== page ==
As fall arrives, leaves turn and colder temperatures occur, the bounty of bright colors in your spring and summer gardens have faded. Garden beds that popped with colors of purple, pink, orange and yellow flowers and seasonal fruits and veggies. Currently the beds are covered in mulch, winterized for the approaching winter.
Wait! Only because the common gardening season winds down doesn’t mean you still can’t change things up in the backyard. RE/MAX recommends that you go to your local nursery or garden store to look around for regional cold-hardy plants that catch the eye with color! Below are a few of our seasonal favorites to use for winter.
Cold-Hardy Plants Add Color to Winter Gardens
Kale and Chard
Kale and chard plants aren’t only tasty, but quite beautiful with shades of green and reds – and bonus, they are awesome for you! Try to find varieties which include purple coloration for even more of a pop! Kale keeps growing up until the temperature drops below 20 degrees Fahrenheit. Some gardeners debate that the leaves are crisp and taste much better with a touch of frost!
The wonderful thing about hosta is that they require little attention and are available in a wide selection of colors. Just a few of the varieties include ‘blue angel’, ‘big daddy’, ‘halcyon’, and ‘Gold Standard’. Though they bloom in the summer, their brightly colored leaves remain vivid throughout the winter season. While they are low-maintenance, hostas prefer lots of water with well-drained soil. Regarding sunlight, hostas prefer full-sun, but tend to tolerate shadier locations.
If you’re searching for a beautiful plant that will survive virtually any cold condition, search no further because camellias are your flower. In northern climates, camellias bloom in October and can continue through December. Their white, red or pink petals bloom in a number of different ways, which makes them an amazing unique addition to your garden. This versatile flower can be trained to grow into a shrub or into more of a tree-like shape. Preferring acidic, well-drained soil, these winter beauties do best in a semi-shaded area.
For some lower-growing color, consider pansies! Blooming year-round, pansies come in virtually every color imaginable and can be arranged to produce colorful groundcover art. Pansies prefer moist, well-drained soil and thrive in colder temperatures. Farmer’s Alamanac mentions that the reason pansies die is because they aren’t being watered enough, so shower them with a great amount of love and attention and they’ll return the favor in the form of a colorful winter display!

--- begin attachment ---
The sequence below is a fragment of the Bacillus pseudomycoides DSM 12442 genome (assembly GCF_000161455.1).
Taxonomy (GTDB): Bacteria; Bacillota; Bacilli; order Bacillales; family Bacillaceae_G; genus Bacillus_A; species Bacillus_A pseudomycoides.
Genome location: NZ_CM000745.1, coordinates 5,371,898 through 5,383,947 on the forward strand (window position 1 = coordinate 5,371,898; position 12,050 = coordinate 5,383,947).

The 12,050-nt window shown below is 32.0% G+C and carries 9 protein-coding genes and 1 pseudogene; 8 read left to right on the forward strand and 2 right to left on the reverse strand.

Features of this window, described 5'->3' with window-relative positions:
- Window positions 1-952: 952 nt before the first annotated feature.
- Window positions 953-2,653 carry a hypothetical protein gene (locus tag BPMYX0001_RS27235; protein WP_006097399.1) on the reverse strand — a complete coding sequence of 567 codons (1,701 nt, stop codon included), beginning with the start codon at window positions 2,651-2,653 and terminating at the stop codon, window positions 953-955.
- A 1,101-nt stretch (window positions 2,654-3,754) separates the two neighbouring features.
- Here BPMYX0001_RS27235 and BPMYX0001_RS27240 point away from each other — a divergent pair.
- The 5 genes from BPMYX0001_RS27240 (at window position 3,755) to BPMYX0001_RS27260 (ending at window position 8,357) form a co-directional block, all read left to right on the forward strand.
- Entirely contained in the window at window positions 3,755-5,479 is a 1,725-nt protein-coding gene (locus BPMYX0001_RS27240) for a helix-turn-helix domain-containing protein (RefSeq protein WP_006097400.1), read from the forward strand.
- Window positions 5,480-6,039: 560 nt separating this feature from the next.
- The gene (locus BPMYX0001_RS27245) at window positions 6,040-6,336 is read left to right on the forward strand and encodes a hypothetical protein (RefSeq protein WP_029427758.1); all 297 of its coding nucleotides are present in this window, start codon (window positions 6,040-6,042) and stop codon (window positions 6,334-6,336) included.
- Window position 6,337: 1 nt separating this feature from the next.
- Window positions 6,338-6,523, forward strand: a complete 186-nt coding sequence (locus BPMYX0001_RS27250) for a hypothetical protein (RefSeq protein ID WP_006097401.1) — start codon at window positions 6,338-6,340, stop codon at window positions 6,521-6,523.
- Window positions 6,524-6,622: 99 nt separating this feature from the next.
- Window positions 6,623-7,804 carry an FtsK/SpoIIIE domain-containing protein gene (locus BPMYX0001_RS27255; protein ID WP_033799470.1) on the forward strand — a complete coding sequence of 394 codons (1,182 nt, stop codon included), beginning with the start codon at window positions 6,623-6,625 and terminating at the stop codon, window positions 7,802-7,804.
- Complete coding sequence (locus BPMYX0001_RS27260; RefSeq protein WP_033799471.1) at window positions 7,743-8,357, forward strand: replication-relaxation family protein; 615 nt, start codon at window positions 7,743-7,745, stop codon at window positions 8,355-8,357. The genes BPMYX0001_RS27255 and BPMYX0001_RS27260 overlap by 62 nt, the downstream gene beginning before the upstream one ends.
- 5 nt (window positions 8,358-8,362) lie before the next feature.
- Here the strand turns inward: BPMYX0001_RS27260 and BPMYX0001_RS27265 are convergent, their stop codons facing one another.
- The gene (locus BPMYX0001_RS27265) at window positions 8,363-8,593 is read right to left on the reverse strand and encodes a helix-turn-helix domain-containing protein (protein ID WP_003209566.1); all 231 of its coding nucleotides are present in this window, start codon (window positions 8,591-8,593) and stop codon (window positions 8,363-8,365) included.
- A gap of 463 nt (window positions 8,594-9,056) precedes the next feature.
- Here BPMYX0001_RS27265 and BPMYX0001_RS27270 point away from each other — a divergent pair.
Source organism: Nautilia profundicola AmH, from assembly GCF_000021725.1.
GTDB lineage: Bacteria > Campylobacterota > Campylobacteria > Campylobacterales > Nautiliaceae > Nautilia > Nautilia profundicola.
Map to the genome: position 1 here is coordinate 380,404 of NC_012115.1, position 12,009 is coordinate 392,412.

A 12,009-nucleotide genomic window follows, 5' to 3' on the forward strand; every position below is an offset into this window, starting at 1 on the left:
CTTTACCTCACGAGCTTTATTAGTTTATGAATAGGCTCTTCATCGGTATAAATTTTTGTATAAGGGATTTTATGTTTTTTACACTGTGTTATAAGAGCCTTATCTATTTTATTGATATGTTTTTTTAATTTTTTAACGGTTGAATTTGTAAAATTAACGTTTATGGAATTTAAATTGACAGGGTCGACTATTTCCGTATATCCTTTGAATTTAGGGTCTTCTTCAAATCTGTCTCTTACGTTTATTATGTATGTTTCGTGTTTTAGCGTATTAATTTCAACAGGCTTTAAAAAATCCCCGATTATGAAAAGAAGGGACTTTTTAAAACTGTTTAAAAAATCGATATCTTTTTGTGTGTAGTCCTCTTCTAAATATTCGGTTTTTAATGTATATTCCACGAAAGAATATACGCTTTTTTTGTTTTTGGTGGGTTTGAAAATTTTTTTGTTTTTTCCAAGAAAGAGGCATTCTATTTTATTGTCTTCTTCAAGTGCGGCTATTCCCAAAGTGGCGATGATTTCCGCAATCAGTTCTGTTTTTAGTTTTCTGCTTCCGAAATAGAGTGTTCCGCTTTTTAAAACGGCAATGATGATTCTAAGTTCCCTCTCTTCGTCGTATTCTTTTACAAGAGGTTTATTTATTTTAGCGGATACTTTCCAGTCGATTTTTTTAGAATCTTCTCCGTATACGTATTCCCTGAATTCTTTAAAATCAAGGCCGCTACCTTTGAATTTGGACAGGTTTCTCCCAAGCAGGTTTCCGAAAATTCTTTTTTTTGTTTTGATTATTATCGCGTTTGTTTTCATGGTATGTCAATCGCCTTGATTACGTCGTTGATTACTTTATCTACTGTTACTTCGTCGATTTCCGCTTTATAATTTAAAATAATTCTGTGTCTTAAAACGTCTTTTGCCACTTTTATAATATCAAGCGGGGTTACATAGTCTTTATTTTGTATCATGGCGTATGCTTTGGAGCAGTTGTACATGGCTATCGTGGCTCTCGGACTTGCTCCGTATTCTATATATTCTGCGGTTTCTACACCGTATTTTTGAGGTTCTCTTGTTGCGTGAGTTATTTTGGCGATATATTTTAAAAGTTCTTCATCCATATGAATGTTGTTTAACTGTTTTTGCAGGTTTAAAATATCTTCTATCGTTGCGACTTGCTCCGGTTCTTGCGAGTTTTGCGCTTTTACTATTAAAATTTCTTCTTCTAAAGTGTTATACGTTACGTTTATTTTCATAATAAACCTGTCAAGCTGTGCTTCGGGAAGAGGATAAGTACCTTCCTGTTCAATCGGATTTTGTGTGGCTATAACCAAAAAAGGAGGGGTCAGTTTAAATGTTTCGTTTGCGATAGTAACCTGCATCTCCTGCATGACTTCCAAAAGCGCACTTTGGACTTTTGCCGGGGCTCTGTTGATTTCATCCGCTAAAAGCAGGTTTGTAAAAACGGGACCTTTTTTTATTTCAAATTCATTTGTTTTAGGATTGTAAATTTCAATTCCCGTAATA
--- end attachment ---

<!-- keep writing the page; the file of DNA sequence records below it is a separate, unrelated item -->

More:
Holly brings up thoughts of Christmas trees and mistletoe because of its bright red color that it can add to your garden in the winter. It’s especially eye-catching following a recent snowfall. Holly bushes prefer well-drained, slightly acidic soil and do best in full sun. Having said that, holly is a pretty tough plant that can be ignored for a bit and can flourish in less-than-perfect conditions.
You’re in for a treat if you’ve never witnessed a Brussel sprout plant growing. It looks like something straight out of a science fiction movie! Not to mention, you’ll have a terribly-tasty vegetable to enjoy all spring long. Brussel sprouts wrapped in bacon, anyone?
You may recognize the crocus as one of the first indicators of spring following a long winter. These purple, yellow and white bulbs prefer full sun or partial shade and appear in late winter or early spring. For all you foodies out there, consider planting Crocus sativus, or autumn crocus-it’s a crocus variety that creates saffron!
Suggestions for Winter Gardening Success
Remember that while you can daydream of an amazing winter garden all you want, when it comes to successfully growing one, you’ll want to ensure that you’re choosing plants suitable to your USDA growing zone. According to your area’s local climate and temperature, some winter plants will not grow as well as others.
To assist your winter garden reach its full potential, protect your plants from getting hit with winter’s worst. Ensure that you’re diligent about weeding, applying lots of mulch and keeping an eye out for pests. Making the most of row covers, portable cold frames and covering crops when the frost rolls in is recommended too.
Have a questions or concern? Nick, Cindy & Nicholas Davis with RE/MAX Premier Group are here to assist you with all your Real Estate Needs. We are always available at 813-300-7116 to answer your questions or you can simply click here and we will be in touch with you shortly.